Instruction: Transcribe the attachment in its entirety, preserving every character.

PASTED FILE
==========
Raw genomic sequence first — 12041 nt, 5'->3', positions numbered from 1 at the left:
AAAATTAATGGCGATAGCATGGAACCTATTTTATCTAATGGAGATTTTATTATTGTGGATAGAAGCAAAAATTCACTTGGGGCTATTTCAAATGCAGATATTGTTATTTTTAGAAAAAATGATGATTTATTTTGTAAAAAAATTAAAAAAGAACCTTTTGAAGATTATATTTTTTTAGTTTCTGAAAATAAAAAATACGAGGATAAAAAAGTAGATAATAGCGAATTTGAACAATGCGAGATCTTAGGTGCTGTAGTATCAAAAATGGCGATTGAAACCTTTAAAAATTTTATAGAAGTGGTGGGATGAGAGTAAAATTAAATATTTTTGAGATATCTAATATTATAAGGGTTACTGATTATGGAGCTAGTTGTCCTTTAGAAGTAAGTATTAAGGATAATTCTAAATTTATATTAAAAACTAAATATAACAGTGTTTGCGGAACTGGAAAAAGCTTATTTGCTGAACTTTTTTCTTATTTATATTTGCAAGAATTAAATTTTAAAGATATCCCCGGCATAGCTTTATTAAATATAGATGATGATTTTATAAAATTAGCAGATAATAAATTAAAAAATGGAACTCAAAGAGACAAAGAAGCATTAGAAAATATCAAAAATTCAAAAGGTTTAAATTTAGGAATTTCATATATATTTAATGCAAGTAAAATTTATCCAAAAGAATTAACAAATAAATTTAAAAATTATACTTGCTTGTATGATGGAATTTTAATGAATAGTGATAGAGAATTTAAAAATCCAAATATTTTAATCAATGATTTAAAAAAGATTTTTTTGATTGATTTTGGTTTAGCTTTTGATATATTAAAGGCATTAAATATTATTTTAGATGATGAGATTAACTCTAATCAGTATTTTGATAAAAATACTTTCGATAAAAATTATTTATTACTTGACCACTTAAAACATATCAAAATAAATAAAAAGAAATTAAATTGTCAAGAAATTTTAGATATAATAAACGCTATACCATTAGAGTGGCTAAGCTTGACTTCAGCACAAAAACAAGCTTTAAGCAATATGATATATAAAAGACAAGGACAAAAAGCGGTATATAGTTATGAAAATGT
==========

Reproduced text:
Raw genomic sequence first — 12041 nt, 5'->3', positions numbered from 1 at the left:
AAAATTAATGGCGATAGCATGGAACCTATTTTATCTAATGGAGATTTTATTATTGTGGATAGAAGCAAAAATTCACTTGGGGCTATTTCAAATGCAGATATTGTTATTTTTAGAAAAAATGATGATTTATTTTGTAAAAAAATTAAAAAAGAACCTTTTGAAGATTATATTTTTTTAGTTTCTGAAAATAAAAAATACGAGGATAAAAAAGTAGATAATAGCGAATTTGAACAATGCGAGATCTTAGGTGCTGTAGTATCAAAAATGGCGATTGAAACCTTTAAAAATTTTATAGAAGTGGTGGGATGAGAGTAAAATTAAATATTTTTGAGATATCTAATATTATAAGGGTTACTGATTATGGAGCTAGTTGTCCTTTAGAAGTAAGTATTAAGGATAATTCTAAATTTATATTAAAAACTAAATATAACAGTGTTTGCGGAACTGGAAAAAGCTTATTTGCTGAACTTTTTTCTTATTTATATTTGCAAGAATTAAATTTTAAAGATATCCCCGGCATAGCTTTATTAAATATAGATGATGATTTTATAAAATTAGCAGATAATAAATTAAAAAATGGAACTCAAAGAGACAAAGAAGCATTAGAAAATATCAAAAATTCAAAAGGTTTAAATTTAGGAATTTCATATATATTTAATGCAAGTAAAATTTATCCAAAAGAATTAACAAATAAATTTAAAAATTATACTTGCTTGTATGATGGAATTTTAATGAATAGTGATAGAGAATTTAAAAATCCAAATATTTTAATCAATGATTTAAAAAAGATTTTTTTGATTGATTTTGGTTTAGCTTTTGATATATTAAAGGCATTAAATATTATTTTAGATGATGAGATTAACTCTAATCAGTATTTTGATAAAAATACTTTCGATAAAAATTATTTATTACTTGACCACTTAAAACATATCAAAATAAATAAAAAGAAATTAAATTGTCAAGAAATTTTAGATATAATAAACGCTATACCATTAGAGTGGCTAAGCTTGACTTCAGCACAAAAACAAGCTTTAAGCAATATGATATATAAAAGACAAGGACAAAAAGCGGTATATAGTTATGAAAATGT